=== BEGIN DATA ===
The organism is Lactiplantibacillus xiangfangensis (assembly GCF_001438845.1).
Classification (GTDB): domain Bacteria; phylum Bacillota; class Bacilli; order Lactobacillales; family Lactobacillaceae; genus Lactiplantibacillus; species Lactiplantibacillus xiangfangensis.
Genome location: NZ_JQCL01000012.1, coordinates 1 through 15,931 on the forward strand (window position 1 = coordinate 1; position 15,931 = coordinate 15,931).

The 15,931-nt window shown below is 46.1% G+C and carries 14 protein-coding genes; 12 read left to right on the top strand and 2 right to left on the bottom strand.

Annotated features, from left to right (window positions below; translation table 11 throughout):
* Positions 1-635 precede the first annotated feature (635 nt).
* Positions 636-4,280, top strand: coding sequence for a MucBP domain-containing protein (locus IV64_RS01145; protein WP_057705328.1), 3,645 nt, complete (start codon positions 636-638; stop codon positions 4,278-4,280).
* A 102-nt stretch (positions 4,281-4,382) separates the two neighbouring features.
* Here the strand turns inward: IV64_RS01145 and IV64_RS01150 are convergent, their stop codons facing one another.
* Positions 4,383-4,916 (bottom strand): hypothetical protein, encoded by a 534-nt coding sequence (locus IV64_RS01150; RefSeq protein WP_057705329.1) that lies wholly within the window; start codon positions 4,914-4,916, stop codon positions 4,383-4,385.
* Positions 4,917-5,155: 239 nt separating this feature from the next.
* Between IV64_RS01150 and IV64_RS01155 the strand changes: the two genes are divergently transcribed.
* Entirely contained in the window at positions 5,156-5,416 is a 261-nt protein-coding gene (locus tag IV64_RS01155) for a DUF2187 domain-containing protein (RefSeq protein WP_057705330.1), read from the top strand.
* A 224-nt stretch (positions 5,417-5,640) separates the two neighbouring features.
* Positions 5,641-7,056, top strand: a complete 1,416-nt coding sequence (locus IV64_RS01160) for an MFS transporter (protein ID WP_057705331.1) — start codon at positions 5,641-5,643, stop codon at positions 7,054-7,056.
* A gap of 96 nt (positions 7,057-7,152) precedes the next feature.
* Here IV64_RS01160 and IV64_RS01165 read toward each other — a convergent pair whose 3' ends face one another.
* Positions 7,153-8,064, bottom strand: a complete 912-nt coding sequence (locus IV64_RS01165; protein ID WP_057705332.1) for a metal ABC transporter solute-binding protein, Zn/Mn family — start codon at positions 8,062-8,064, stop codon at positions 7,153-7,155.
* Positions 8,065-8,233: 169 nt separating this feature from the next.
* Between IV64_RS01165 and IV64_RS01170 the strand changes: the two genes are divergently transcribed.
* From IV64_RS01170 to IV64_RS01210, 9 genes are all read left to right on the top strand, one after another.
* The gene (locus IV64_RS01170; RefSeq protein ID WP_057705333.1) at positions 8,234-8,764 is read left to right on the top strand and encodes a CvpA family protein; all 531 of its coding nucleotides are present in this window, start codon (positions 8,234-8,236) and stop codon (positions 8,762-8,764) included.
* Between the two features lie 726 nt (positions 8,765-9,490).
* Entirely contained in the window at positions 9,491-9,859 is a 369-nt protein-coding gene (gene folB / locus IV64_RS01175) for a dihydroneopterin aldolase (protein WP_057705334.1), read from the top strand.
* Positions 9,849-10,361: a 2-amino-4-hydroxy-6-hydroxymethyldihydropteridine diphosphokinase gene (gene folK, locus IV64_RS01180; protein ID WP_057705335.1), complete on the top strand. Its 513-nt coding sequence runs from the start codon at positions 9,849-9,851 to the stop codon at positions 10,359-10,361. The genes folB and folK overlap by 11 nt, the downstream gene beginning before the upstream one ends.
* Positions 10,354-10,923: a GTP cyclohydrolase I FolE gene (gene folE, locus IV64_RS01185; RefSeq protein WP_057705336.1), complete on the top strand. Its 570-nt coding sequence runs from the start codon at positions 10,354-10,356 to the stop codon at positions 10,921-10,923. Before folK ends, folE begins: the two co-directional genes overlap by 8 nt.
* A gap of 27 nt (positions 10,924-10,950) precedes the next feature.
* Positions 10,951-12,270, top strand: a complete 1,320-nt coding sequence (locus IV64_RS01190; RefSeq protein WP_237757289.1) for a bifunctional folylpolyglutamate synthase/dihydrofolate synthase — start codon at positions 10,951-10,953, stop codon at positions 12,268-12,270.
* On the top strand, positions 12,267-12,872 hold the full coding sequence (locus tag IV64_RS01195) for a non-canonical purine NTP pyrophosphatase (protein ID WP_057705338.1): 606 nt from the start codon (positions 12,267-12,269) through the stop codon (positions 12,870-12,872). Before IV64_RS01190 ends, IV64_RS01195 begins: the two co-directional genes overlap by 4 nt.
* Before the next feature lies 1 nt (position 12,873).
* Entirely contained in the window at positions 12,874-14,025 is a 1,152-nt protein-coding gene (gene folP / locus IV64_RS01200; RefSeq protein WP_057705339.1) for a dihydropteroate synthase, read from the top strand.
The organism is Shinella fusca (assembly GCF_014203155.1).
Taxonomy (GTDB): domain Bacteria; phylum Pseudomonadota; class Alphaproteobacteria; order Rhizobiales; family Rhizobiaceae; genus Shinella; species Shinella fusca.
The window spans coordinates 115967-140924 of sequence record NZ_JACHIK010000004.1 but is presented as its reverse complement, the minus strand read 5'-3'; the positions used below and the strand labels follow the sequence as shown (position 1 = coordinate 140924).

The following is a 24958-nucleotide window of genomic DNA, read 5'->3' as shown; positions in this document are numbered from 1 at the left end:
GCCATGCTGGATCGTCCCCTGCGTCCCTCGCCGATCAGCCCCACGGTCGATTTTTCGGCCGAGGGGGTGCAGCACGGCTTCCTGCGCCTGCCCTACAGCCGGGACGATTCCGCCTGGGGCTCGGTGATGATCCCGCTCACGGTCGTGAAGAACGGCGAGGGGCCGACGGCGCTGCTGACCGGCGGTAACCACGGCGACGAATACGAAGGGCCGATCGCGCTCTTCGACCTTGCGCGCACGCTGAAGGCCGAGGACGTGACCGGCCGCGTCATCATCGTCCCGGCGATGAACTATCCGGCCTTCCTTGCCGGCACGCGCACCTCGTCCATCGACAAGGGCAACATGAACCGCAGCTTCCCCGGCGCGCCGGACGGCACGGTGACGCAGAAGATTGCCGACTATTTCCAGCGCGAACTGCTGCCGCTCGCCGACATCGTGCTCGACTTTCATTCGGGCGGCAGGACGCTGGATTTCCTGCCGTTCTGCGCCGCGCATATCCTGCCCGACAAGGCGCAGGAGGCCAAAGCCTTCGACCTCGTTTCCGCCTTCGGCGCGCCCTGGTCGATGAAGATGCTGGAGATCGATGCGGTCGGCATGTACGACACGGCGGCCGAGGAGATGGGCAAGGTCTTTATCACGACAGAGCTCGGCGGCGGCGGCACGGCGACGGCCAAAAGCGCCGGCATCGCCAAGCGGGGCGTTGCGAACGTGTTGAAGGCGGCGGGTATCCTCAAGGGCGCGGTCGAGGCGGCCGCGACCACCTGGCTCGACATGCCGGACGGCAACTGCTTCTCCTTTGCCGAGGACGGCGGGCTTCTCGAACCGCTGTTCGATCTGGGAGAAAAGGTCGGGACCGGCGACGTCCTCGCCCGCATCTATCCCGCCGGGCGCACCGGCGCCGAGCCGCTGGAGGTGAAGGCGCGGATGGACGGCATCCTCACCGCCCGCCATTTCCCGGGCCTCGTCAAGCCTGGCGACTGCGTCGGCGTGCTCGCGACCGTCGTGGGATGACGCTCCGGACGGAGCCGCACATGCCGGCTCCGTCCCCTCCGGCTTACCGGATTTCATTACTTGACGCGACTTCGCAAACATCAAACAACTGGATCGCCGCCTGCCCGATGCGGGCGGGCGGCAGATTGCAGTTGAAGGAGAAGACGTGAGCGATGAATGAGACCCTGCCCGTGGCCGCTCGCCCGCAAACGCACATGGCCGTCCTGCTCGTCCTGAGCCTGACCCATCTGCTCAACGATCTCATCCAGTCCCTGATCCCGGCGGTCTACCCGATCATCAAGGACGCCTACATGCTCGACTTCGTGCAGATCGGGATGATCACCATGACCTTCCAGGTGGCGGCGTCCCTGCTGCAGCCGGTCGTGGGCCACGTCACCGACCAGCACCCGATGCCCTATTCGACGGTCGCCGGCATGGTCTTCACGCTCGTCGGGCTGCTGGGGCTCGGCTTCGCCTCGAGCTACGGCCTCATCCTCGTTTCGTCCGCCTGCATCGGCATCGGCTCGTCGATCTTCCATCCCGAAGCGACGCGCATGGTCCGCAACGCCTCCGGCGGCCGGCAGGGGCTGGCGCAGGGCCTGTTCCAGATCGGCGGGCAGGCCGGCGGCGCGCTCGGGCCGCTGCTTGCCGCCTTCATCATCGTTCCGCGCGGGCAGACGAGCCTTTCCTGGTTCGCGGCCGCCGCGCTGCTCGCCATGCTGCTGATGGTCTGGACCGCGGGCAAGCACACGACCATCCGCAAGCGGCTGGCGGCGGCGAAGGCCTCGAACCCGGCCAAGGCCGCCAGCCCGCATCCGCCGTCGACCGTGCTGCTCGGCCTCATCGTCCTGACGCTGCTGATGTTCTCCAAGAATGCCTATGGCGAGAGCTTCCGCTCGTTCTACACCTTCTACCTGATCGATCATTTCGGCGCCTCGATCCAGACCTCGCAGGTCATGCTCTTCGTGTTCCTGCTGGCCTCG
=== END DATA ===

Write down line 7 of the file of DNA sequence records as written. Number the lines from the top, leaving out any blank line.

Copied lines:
* Positions 636-4,280, top strand: coding sequence for a MucBP domain-containing protein (locus IV64_RS01145; protein WP_057705328.1), 3,645 nt, complete (start codon positions 636-638; stop codon positions 4,278-4,280).